Qatar Airways has announced an expanded codeshare agreement with LATAM. The news comes within weeks of Delta Air Lines’ acquiring a 20% stake of the Chilean airline.
In its most recent press release, Qatar stated that the codeshare agreement comes into force “with immediate effect”. The move is timed unquestionably to buck Delta following its recent purchase of a fifth of LATAM.
Writes Qatar Airways, “The bilateral codeshare will provide Qatar Airways passengers with connections to destinations throughout Brazil and South America including Rio de Janeiro, Brasilia, Curitiba, Lima and Bogota to name a few.”
LATAM will place its “JJ” code on Qatar flights between Doha and São Paulo. It will add 25 other destinations within Africa, Asia and the Middle East to its manifest.
The agreement with Qatar will prove financially critical for the South American airline. After announcing its departure from Oneworld, LATAM envisaged its future success to be determined by its alliance with Qatar as well as Delta.
Writes The Points Guy, Ramiro Alfonsin, chief financial officer of LATAM, said the future of the airline’s unaligned ambitions now lay with, “Two major airlines, Delta and Qatar.” That hope may prove naively idealistic however. If the feud between the two shareholders continues unabated there could be trouble ahead for all three.
We have contacted Qatar Airways for more information but have not yet received a reply.
Delta Airlines vs The Rest of the World
Delta’s purchase of 20% of LATAM was deemed a strategic purchase by industry analysts who believe Delta’s mission worldwide is to prevent Middle Eastern carriers from hogging North American routes.
Delta, along with American and United, have not held back. In recent months all three have condemned what they perceive to be a Middle Eastern flaunting of the 2002 Open Skies agreement.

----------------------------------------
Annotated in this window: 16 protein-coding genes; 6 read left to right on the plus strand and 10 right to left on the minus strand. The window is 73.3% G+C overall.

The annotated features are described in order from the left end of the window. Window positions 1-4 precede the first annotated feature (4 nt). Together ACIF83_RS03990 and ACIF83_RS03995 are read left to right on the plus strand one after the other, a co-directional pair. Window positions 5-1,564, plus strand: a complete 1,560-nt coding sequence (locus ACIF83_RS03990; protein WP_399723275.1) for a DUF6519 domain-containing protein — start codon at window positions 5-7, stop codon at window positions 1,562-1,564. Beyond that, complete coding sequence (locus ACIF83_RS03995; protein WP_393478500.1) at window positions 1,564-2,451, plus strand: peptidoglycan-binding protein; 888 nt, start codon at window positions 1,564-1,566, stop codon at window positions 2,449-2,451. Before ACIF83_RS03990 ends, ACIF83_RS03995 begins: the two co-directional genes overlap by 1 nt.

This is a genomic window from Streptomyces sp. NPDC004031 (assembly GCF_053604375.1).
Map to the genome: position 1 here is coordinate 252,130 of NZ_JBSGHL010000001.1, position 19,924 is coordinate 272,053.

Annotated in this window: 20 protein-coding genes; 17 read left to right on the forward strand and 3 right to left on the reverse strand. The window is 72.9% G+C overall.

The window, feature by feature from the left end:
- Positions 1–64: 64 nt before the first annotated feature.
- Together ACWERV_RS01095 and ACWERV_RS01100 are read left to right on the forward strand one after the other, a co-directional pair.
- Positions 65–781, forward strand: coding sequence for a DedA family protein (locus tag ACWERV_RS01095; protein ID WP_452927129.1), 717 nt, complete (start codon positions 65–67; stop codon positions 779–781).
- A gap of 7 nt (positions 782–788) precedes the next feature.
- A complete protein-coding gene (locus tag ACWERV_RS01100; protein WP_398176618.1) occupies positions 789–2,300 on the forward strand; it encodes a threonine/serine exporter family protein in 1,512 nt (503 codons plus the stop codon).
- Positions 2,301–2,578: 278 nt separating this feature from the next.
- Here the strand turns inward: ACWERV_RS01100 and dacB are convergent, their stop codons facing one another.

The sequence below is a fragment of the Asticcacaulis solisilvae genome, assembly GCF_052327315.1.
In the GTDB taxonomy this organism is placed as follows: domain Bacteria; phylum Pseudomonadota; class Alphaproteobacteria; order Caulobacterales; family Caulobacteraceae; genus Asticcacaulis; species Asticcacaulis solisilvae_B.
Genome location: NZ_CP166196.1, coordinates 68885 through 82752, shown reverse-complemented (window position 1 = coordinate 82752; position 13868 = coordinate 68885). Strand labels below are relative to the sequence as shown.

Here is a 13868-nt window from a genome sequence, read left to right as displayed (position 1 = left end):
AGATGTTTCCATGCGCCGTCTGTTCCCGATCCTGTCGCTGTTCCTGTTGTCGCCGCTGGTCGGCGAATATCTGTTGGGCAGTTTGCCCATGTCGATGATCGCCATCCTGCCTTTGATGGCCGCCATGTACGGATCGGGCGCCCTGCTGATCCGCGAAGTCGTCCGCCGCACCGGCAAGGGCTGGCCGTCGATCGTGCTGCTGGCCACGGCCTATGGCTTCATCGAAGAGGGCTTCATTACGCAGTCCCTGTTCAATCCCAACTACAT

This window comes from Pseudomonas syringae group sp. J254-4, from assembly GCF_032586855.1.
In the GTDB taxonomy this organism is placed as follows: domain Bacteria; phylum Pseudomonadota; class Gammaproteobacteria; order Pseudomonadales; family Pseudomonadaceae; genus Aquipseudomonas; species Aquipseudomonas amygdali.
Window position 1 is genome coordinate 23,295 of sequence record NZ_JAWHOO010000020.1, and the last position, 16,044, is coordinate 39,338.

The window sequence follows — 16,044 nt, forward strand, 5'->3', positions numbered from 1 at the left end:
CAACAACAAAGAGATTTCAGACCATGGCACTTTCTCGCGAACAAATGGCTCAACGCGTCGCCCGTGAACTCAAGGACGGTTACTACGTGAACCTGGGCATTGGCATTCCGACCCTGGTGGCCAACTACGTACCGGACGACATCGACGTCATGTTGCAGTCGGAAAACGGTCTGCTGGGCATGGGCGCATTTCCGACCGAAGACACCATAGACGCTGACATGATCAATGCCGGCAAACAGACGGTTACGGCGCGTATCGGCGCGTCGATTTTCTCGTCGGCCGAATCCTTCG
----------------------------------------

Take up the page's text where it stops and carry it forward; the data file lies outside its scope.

Delta even lobbied the US government in July of this year to effect sanctions against Qatar, Emirates and Etihad.
In conjunction with Delta’s complaint, American Airlines cited Qatar’s investment in new blood, Air Italy as an example of the Middle Eastern bum rush. Air Italy’s new routes to the States, American maintained, constitute an expansion by stealth of a state-subsidized airline.
As if that wasn’t enough, Delta’s Ed Bastian appears to have some sort of personal vendetta against Qatar boss Akbar Al Baker. A promotional video intended to “level the playing field for US airlines” seemed to do nothing but make clear Bastian’s insular view of Arab culture.
Qatar Airways fight back
Delta’s purchase may well be viewed as a blow by Qatar Airways. Especially in light of its owning just 10% of LATAM. But Qatar’s expansion of its codeshare agreement will be regarded by some observers as a suitable come-back.
With the new deal come bilateral connections for Qatar Airways. The agreement will enable it to penetrate the industry markets of Rio de Janeiro, Brasilia, Curitiba, Lima and Bogota.
Qatar will take expansion in whatever form. To expand within the Americas could feasibly be seen as a thorn in the side of Delta.
In its press release, Qatar quoted its boss as saying of the deal, “We were delighted to welcome LATAM’s board and senior management to Doha. And to have had such productive discussions about how we can continue to work together to benefit our millions of passengers and cargo customers.
“Since 2017, Qatar Airways has witnessed the significant benefits that codeshare cooperation has brought. Providing passengers with unrivaled service and a seamless connection between South America and the Middle-East and Asia.”
How this rivalry between Qatar and Delta will pan out remains to be seen. We suggested several suitable Qatari responses to Delta’s 20% stake in LATAM. Now with Al Baker and Bastian sitting in the same board room – having both played a hand – the stage is set for a hoedown.